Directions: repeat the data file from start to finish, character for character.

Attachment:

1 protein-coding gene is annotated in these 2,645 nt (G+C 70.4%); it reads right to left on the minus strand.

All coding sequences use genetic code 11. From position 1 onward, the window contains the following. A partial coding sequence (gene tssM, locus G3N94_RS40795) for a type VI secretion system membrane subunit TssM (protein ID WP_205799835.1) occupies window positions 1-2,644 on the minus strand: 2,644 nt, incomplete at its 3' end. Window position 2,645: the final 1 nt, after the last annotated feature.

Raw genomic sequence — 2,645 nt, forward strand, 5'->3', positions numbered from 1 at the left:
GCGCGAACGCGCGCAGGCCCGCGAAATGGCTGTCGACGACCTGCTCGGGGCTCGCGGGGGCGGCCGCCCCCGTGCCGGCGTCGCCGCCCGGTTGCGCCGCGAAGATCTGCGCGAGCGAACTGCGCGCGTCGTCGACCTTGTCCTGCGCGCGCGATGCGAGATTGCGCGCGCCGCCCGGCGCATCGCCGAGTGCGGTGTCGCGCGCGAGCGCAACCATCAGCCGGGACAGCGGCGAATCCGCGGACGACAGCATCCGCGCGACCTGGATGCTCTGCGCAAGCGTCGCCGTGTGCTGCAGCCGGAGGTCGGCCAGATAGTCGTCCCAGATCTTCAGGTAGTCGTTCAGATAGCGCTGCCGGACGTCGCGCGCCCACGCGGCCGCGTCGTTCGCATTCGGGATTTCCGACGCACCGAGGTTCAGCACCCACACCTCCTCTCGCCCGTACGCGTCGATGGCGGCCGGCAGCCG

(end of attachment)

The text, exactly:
1 protein-coding gene is annotated in these 2,645 nt (G+C 70.4%); it reads right to left on the minus strand.

All coding sequences use genetic code 11. From position 1 onward, the window contains the following. A partial coding sequence (gene tssM, locus G3N94_RS40795) for a type VI secretion system membrane subunit TssM (protein ID WP_205799835.1) occupies window positions 1-2,644 on the minus strand: 2,644 nt, incomplete at its 3' end. Window position 2,645: the final 1 nt, after the last annotated feature.

Raw genomic sequence — 2,645 nt, forward strand, 5'->3', positions numbered from 1 at the left:
GCGCGAACGCGCGCAGGCCCGCGAAATGGCTGTCGACGACCTGCTCGGGGCTCGCGGGGGCGGCCGCCCCCGTGCCGGCGTCGCCGCCCGGTTGCGCCGCGAAGATCTGCGCGAGCGAACTGCGCGCGTCGTCGACCTTGTCCTGCGCGCGCGATGCGAGATTGCGCGCGCCGCCCGGCGCATCGCCGAGTGCGGTGTCGCGCGCGAGCGCAACCATCAGCCGGGACAGCGGCGAATCCGCGGACGACAGCATCCGCGCGACCTGGATGCTCTGCGCAAGCGTCGCCGTGTGCTGCAGCCGGAGGTCGGCCAGATAGTCGTCCCAGATCTTCAGGTAGTCGTTCAGATAGCGCTGCCGGACGTCGCGCGCCCACGCGGCCGCGTCGTTCGCATTCGGGATTTCCGACGCACCGAGGTTCAGCACCCACACCTCCTCTCGCCCGTACGCGTCGATGGCGGCCGGCAGCCG